Which is better: a fabric penetration seal, or a metal one?

An easier question might be: Who’s the best quarterback in professional football? At least you’ll have some stats for comparison purposes. When it comes to penetration seals for heat-recovery steam generators, most decisions seem guided by personal preference.

   The editors asked several users and a couple of boiler OEM reps at the HRSG User’s Group exposition what they preferred. All offered opinions but no compelling reasons for their choices. Next stop: Mike Green of KE-Burgmann USA Inc, perhaps the largest supplier of penetration seals in the world and one of few companies to offer both types. His is a familiar face at user-group meetings.

   Not an easy question for Green either. Fabric and metal do the intended job, he said, which is to prevent leakage of hot gas where pipes intersect the casing, thereby minimizing energy loss and emissions, reducing noise, and protecting maintenance personnel.

   Both types of seals are designed to accept axial, lateral, and angular movements, he continued. Such flexibility minimizes stresses on the pipes to which they are attached. Large lateral movements favor fabric, particularly in confined spaces where vertical height is at a premium. Reason: The amount of lateral movement required directly impacts the length of a metal joint.

   Fabric seals also are capable of greater axial movement than metal, and their unique clamping design prevents over-extension failure.

   Metal seals are more compact than fabric ones, so they often are specified when several pipes are in close proximity or pipes are close to structural members. However, if two or more pipes are very close to each other, an alternative is to wrap all within one fabric joint.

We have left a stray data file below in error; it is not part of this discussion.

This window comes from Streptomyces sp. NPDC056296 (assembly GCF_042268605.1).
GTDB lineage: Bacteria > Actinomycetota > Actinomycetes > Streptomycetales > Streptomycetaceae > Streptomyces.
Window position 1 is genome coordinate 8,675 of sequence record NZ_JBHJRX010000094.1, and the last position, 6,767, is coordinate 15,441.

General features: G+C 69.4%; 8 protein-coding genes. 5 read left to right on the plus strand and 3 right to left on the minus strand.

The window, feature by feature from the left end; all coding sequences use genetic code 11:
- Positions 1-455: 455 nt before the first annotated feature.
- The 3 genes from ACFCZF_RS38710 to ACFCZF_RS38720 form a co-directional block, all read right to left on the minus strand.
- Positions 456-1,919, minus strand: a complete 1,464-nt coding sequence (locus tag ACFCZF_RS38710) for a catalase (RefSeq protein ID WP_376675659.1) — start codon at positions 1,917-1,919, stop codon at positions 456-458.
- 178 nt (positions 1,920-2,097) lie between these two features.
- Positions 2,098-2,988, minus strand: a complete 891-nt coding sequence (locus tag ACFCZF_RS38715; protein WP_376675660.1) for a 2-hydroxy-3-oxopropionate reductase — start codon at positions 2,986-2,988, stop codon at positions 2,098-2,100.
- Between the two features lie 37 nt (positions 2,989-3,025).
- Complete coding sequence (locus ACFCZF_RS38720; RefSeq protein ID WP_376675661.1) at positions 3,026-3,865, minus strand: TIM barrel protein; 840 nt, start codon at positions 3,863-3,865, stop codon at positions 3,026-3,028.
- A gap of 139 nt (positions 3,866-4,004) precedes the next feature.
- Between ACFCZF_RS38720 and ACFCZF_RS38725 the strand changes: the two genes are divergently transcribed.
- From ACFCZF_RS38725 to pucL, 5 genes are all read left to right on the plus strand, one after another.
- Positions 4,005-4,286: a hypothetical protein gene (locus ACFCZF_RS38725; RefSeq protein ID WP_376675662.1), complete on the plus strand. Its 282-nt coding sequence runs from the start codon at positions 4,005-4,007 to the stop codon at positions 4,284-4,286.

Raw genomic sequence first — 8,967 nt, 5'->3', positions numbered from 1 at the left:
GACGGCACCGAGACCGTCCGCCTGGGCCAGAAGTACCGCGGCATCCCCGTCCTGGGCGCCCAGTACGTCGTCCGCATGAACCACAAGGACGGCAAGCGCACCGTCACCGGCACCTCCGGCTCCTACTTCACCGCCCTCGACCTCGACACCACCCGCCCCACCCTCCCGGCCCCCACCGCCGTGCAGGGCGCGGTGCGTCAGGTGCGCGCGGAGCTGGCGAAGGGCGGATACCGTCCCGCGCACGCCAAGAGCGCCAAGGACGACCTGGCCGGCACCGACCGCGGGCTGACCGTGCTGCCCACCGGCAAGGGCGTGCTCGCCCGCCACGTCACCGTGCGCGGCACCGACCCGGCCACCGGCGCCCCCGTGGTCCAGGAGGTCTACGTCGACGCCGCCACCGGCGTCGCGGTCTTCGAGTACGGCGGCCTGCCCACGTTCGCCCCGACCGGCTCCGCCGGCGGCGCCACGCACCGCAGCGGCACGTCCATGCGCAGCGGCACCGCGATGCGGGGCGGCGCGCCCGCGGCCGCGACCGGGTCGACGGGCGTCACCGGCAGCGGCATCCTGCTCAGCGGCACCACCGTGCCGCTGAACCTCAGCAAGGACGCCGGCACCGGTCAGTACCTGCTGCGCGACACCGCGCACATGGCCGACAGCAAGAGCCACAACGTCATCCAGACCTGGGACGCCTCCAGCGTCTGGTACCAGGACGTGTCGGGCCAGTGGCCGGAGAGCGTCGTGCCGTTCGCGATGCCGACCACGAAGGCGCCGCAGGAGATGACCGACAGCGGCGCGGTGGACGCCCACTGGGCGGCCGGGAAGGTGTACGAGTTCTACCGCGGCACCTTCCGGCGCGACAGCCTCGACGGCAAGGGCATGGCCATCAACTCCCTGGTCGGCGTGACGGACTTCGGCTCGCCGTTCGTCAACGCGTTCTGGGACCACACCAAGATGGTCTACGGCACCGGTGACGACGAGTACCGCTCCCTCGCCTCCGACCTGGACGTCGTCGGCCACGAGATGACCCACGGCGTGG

All metal seals are gas-tight when installed, Green said; fabric seals can be gas-tight but require a special layer to achieve zero leakage. All fabric seals are not created equal, he stressed. Regarding pipe size and temperature, both metal and fabric seals can be made to accommodate the largest steam lines as well as small-diameter drain lines, and handle temperatures up to 1400F. Generally speaking, fabric is less expensive at high temperatures but metal should last longer.

   Green also told the editors that fabric seals run cooler in most applications. They are internally insulated and have an outer cover temperature ranging between 200F and 350F, depending on ventilation and proximity to other heat sources. Metal seals are more likely to survive a tube leak.

   Many plants have a mixture of fabric and metal penetration seals, particularly when equipment was sourced from different OEMs. Keep in mind that seals might be selected by the gas turbine manufacturer when it is supplying a turnkey combined cycle; other times it may be the HRSG supplier, EPC contractor, or the end user.

   Wear and tear, especially the kind associated with daily starts and fast ramping, shortens the lives of both types of seals. Replacement of fabric is significantly less expensive than metal. The clamshell shown in the photo to the left facilitates change-out of metal penetration seals, but installation labor is expensive. Top skills are required to make the quality convolution weld required.

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